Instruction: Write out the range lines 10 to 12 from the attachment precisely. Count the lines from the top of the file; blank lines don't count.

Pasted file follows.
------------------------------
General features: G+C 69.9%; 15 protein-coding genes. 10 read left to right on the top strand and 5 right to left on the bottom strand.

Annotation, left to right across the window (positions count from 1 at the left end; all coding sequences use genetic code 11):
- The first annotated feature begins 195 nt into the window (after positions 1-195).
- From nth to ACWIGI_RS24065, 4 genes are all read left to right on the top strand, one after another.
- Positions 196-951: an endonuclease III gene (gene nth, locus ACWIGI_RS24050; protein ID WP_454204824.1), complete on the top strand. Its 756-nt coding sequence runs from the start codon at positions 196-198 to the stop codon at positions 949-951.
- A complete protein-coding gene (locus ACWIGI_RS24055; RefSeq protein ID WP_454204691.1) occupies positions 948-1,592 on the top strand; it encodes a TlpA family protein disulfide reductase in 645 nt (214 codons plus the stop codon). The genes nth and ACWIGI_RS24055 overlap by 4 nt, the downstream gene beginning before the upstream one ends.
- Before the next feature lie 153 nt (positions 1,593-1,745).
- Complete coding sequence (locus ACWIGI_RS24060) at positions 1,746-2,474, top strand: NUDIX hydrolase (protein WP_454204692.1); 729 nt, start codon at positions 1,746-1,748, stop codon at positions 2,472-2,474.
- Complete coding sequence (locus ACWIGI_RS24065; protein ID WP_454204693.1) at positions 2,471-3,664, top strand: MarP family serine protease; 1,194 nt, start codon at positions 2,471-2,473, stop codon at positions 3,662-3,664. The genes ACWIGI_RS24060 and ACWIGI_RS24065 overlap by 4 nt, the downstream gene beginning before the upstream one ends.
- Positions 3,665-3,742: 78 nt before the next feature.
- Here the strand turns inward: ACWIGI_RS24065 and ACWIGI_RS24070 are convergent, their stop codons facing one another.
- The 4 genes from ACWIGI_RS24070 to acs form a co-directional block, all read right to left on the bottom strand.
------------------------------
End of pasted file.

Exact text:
- Positions 3,665-3,742: 78 nt before the next feature.
- Here the strand turns inward: ACWIGI_RS24065 and ACWIGI_RS24070 are convergent, their stop codons facing one another.
- The 4 genes from ACWIGI_RS24070 to acs form a co-directional block, all read right to left on the bottom strand.